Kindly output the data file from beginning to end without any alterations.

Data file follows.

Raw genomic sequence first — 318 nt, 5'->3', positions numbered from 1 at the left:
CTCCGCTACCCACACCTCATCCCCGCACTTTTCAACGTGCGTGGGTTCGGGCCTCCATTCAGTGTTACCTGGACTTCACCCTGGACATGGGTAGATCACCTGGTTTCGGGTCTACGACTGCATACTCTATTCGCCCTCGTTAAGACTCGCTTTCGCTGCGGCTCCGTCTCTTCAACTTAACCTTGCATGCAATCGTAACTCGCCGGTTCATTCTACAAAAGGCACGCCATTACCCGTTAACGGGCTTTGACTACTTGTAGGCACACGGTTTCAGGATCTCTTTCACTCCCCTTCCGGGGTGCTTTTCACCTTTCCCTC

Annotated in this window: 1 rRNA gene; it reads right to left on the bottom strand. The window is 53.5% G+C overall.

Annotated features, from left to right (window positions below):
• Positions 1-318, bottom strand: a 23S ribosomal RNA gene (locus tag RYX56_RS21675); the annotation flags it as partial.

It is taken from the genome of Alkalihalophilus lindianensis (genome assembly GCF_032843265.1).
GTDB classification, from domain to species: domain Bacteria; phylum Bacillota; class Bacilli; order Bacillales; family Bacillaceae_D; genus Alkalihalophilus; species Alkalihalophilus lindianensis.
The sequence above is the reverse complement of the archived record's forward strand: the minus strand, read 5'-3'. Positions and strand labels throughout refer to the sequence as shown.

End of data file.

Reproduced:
Raw genomic sequence first — 318 nt, 5'->3', positions numbered from 1 at the left:
CTCCGCTACCCACACCTCATCCCCGCACTTTTCAACGTGCGTGGGTTCGGGCCTCCATTCAGTGTTACCTGGACTTCACCCTGGACATGGGTAGATCACCTGGTTTCGGGTCTACGACTGCATACTCTATTCGCCCTCGTTAAGACTCGCTTTCGCTGCGGCTCCGTCTCTTCAACTTAACCTTGCATGCAATCGTAACTCGCCGGTTCATTCTACAAAAGGCACGCCATTACCCGTTAACGGGCTTTGACTACTTGTAGGCACACGGTTTCAGGATCTCTTTCACTCCCCTTCCGGGGTGCTTTTCACCTTTCCCTC

Annotated in this window: 1 rRNA gene; it reads right to left on the bottom strand. The window is 53.5% G+C overall.

Annotated features, from left to right (window positions below):
• Positions 1-318, bottom strand: a 23S ribosomal RNA gene (locus tag RYX56_RS21675); the annotation flags it as partial.

It is taken from the genome of Alkalihalophilus lindianensis (genome assembly GCF_032843265.1).
GTDB classification, from domain to species: domain Bacteria; phylum Bacillota; class Bacilli; order Bacillales; family Bacillaceae_D; genus Alkalihalophilus; species Alkalihalophilus lindianensis.
The sequence above is the reverse complement of the archived record's forward strand: the minus strand, read 5'-3'. Positions and strand labels throughout refer to the sequence as shown.